Leveraging complementary computational models for prioritizing chemicals of developmental and reproductive toxicity concern: an example of food contact materials

Chun Wei Tung, Hsien Jen Cheng, Chia Chi Wang, Shan Shan Wang, Pinpin Lin

Research output: Contribution to journalArticle

3 Citations (Scopus)

Abstract

The evaluation of developmental and reproductive toxicity of food contact materials (FCMs) is an important task for food safety. Since traditional experiments are both time-consuming and labor-intensive, only a small number of FCMs have sufficient toxicological data for evaluating their effects on human health. While computational methods such as structural alerts and quantitative structure–activity relationships can serve as first-line tools for the identification of chemicals of high toxicity concern, models with binary outputs and unsatisfied accuracy and coverage prevent the use of computational methods for prioritizing chemicals of high concern. This study proposed a genetic algorithm-based method to develop a weight-of-evidence (WoE) model leveraging complementary methods of structural alerts, quantitative structure–activity relationships and in silico toxicogenomics models for chemical prioritization. The WoE model was applied to evaluate 623 food contact chemicals and identify 26 chemicals of high toxicity concern, where 13 chemicals have been reported to be developmental or reproductive toxic and further experiments are suggested for the remaining 13 chemicals without toxicity data related to developmental and reproductive effects. The proposed WoE model is potentially useful for prioritizing chemicals of high toxicity concern and the methodology may be applied to toxicities other than developmental and reproductive toxicity.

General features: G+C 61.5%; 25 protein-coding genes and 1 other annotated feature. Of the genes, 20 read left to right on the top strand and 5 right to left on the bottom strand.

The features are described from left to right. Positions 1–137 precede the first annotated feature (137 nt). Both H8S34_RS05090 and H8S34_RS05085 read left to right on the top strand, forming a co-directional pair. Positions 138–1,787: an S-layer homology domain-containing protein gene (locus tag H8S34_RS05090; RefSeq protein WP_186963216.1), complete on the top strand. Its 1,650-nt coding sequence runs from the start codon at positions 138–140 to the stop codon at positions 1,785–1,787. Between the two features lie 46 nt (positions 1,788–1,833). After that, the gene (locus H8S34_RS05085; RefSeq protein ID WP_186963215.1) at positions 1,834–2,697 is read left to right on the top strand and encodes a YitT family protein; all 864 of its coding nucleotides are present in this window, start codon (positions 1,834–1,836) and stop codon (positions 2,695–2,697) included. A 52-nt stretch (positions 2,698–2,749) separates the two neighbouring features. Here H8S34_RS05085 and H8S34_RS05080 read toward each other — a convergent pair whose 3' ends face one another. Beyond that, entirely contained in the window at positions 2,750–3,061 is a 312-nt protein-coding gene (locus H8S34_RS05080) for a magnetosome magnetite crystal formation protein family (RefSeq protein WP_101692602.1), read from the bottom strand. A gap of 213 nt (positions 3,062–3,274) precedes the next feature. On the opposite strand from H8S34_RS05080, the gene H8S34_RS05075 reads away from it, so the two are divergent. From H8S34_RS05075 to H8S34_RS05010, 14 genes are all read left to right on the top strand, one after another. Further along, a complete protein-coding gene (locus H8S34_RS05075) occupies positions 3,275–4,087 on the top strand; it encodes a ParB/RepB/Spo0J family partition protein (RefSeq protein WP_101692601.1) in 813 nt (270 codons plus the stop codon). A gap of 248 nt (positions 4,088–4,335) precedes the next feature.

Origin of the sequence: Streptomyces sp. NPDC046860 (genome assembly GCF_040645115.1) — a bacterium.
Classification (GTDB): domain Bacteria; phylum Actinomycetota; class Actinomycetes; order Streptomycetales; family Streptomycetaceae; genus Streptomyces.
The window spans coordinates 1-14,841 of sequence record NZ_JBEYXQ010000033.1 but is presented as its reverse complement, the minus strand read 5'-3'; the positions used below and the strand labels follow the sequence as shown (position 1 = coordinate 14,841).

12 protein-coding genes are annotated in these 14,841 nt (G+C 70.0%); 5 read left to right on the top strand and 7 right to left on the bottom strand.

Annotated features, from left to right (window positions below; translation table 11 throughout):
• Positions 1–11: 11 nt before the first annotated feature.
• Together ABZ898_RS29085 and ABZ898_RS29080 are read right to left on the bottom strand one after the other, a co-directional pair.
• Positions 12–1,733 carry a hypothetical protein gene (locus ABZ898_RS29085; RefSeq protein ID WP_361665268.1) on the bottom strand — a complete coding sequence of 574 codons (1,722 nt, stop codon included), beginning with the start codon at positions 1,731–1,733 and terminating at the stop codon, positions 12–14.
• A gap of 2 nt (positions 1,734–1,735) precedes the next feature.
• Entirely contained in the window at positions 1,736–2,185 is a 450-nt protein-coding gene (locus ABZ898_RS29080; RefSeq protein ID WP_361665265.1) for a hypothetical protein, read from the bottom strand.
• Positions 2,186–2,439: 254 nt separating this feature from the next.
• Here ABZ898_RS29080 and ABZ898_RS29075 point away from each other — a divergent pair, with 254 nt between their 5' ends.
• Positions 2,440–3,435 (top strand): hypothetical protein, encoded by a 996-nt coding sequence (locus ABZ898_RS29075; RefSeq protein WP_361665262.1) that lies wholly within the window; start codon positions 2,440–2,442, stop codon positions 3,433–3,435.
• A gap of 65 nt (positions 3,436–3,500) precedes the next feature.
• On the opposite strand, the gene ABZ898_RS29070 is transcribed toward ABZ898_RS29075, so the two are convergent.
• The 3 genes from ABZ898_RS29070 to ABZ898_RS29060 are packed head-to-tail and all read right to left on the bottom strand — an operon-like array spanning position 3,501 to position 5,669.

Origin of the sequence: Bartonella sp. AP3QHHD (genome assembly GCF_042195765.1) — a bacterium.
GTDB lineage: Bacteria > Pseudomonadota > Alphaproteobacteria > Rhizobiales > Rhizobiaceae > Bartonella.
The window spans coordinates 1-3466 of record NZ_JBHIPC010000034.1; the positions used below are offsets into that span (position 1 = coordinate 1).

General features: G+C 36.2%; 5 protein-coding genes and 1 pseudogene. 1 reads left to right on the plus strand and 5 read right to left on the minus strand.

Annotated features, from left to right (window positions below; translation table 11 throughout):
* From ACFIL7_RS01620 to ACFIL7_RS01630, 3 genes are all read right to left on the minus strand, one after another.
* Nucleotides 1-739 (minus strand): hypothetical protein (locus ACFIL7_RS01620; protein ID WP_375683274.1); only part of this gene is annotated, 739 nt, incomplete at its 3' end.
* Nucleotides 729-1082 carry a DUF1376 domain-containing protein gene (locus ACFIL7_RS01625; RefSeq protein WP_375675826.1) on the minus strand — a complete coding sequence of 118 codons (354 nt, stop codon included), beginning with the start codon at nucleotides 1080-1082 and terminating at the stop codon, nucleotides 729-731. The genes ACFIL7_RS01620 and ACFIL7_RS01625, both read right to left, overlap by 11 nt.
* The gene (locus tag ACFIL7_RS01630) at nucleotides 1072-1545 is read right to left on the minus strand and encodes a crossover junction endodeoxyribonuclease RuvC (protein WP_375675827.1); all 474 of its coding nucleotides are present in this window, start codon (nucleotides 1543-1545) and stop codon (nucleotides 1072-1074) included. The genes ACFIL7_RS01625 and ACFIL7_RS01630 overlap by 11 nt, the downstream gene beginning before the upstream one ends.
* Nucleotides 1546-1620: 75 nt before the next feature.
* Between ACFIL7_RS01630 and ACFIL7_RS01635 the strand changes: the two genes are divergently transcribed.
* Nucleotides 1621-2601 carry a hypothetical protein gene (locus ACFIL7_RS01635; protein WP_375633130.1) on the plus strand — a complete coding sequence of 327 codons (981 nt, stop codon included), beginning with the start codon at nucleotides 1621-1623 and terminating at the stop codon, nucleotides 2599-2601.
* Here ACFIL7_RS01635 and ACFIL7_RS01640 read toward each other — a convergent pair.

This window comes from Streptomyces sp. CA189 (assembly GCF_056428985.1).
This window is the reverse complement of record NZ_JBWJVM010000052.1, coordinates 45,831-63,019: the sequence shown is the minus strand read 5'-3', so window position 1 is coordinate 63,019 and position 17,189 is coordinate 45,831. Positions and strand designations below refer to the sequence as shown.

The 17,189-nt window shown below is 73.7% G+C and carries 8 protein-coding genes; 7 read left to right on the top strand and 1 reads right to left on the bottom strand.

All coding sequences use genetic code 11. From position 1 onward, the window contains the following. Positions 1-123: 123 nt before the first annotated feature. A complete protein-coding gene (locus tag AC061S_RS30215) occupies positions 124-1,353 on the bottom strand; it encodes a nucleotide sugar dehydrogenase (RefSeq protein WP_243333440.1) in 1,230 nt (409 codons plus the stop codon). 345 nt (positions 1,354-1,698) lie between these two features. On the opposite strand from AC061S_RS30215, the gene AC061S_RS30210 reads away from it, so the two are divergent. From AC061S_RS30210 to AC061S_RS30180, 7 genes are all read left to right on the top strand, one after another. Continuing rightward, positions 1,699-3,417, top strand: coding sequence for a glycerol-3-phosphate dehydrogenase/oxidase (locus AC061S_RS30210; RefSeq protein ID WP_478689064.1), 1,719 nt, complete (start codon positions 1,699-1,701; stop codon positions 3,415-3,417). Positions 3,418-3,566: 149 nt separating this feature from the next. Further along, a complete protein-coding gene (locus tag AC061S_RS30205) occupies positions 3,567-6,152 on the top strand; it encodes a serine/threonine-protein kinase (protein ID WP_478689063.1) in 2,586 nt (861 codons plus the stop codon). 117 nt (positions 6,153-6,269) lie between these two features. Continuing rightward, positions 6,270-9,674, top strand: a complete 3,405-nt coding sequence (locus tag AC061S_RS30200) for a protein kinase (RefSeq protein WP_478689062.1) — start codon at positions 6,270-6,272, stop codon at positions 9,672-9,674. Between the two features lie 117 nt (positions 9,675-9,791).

Original languageEnglish
JournalArchives of Toxicology
DOIs
Publication statusAccepted/In press - Jan 1 2020

Keywords

  • Alternative method
  • Developmental and reproductive toxicity
  • Food contact materials
  • Genetic algorithm
  • Toxicogenomics
  • Weight of evidence

ASJC Scopus subject areas

  • Toxicology
  • Health, Toxicology and Mutagenesis

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